Thursday, January 24, 2008

hammam

I know all you Mums out there will say “You Wait!” so before you do, I shall say that I am waiting. We are both waiting very patiently! The dossier is almost finished for the French Adoption Agency….

Meanwhile, on the day of our pre-dress of Don Giovanni, after two hours of hysterical phonecalls with URSSAF who keep on gouging thousands of euros out of our bank account without warning or explanation, and taut as an E string, I decided to visit the local hammam; a luxury I know I will not have as a Mum.

“It’s clean isn’t it?” the owner said brightly, her breasts lounging in her lacy bra and her stomach toppling over her large knickers.

I had been alone and covered with soap for about half an hour. I wasn’t sure the woman would ever return to give me the ‘Sheherezade’ treatment so, after I had meditated and done a few yoga stretches, I had gone in search of her. I looked at the fossilised gum in-between the tiles, and the crusts of savon noir around the taps. “Yes” I said.

While I lay on the table waiting for the treatment, she plunged a dirty sweater in and out of the low tiled basin she was to use to scrub me down. She was singing. I decided if she was happy doing her laundry, so was I. I inhaled the smell of the soap and went back to Fès in my imagination while she finished off.

Then she was leaning over me, her breasts dangling in my face. “It’s marvellous, isn’t it, the gommage?”

“Yes” I said, twitching under the thrust of the glove careering all over my body.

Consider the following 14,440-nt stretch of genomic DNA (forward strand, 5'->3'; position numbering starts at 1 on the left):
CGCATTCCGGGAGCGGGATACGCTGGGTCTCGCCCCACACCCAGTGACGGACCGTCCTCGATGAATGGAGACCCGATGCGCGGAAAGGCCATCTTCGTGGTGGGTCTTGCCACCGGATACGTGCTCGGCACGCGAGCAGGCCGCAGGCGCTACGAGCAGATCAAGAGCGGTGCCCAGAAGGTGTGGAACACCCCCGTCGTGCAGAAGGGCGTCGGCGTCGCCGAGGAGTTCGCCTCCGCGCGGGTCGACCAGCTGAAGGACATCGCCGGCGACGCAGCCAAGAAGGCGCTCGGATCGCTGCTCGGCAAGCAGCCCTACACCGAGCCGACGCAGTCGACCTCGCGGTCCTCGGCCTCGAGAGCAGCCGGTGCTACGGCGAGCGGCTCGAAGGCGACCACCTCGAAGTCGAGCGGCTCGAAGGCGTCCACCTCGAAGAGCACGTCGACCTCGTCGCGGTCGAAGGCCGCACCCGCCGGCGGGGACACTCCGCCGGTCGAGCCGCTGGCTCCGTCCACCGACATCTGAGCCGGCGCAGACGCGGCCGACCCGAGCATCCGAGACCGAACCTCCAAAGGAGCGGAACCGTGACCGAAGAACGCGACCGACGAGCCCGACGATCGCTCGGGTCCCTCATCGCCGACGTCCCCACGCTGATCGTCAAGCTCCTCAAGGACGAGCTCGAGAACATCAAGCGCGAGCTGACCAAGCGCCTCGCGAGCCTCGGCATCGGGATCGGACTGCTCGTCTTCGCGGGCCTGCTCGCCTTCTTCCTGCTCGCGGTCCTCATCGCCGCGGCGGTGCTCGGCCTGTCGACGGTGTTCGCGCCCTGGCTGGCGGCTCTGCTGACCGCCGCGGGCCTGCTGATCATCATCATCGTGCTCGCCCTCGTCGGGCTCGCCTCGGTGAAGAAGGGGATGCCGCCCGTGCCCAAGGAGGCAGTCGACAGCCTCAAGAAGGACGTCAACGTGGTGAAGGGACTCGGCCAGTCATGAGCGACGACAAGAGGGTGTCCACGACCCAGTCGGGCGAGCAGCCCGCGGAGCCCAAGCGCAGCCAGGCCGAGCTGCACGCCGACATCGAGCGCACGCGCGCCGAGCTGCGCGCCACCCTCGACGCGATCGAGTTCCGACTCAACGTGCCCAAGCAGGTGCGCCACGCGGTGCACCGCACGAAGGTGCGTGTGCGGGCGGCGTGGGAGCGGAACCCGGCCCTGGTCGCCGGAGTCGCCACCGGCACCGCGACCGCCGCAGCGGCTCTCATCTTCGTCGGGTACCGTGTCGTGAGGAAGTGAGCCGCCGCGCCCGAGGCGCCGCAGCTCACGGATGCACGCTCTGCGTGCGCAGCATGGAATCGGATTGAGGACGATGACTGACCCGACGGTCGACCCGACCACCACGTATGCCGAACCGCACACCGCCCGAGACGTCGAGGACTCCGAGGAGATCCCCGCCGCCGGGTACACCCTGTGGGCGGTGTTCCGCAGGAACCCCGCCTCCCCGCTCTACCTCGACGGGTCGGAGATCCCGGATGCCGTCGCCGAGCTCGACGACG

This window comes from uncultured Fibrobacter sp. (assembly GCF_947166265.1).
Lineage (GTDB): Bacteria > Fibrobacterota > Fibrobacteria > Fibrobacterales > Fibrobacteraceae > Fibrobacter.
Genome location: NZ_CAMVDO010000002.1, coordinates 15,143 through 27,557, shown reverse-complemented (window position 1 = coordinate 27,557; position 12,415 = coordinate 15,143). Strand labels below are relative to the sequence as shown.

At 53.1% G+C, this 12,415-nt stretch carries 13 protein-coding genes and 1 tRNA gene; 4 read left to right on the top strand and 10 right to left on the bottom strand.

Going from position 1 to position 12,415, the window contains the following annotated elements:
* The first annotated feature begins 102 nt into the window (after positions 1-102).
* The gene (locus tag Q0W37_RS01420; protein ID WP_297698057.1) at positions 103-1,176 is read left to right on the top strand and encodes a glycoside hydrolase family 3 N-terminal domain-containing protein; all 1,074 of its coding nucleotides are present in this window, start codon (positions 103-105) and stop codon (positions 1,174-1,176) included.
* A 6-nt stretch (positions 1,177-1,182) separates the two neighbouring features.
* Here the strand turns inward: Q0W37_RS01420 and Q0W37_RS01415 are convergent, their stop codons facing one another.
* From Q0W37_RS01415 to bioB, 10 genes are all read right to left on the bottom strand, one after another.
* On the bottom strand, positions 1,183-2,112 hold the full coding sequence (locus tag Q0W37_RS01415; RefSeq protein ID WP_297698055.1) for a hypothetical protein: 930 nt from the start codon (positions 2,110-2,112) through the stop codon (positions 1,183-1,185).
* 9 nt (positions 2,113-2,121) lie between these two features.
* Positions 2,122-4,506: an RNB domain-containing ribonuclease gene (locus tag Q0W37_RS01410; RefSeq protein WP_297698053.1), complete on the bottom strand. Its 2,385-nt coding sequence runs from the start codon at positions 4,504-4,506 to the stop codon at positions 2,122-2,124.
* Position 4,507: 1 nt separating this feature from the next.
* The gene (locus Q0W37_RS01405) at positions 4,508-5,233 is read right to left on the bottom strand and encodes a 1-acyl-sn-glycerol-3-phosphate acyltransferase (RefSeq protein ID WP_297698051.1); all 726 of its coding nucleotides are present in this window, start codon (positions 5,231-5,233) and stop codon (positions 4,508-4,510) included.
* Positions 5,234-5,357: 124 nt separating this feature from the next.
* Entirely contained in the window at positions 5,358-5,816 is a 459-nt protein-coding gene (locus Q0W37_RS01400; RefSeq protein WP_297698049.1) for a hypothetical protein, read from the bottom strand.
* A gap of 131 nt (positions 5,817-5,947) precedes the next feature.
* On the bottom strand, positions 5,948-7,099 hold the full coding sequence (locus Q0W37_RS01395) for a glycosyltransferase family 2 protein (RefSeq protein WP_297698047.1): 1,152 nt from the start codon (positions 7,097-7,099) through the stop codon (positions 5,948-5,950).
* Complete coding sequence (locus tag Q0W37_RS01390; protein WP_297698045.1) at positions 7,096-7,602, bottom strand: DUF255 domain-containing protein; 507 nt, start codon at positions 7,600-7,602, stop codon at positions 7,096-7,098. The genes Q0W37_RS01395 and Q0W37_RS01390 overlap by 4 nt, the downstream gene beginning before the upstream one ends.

“Are you married?”

“Yes”

“Children?”

I decided not to go into the adoption thing. “Yes”

Ten minutes later I was on the massage table hoping to give my continuo shoulder some relief.

“It is good, isn’t it, the massage?” This time she was sliding her hand roughly across my spine hard in the wrong direction, tweaking one ankle and rubbing one calf in a different rhythm. A vat of argan oil slithered over me.

“Yes” I said.

After seven minutes, she said. “OK?”

“Yes” I said.

“OK” she said and swiftly returned to the shop where laughed manically whilst discussing something – me? – in Arabic with her colleague.

“Tea?” she asked, peeking her head round the door. She had her robe on now, with one nipple poking out where it was worn, for all of Batignolles to see.

I was already dressed as there was no sign of the mint tea and pastries included in the exotic formula so I was on my way out. “Yes please” I said.

I felt strangely marvellous.

On the RER train I received a text: ‘It looks like I’m going to be a Mum after all!’. My friend and colleague from Glyndebourne, having also mourned the loss of a biological child, is adopting at the same time as us. At 45 and 48 we will be Mums together!

I arrived at work (where the running joke is RER C, Aria, 1, Aria 2, (etc till Aria 24) RER C again) at 5 for a pre recit pre dress recit rehearsal. By eleven o'clock, as we played the last chord, I felt something I’ve never felt before. Could it be the onset of tendonitis? Clearly the Sheherezade treatment did not work.

2 Comments:

Anonymous Freya said...

Next time try the Medina Center in the 19th - it really is clean.

10:08 AM  
Blogger Dale said...

Oy. Such patience you have!

7:50 AM  

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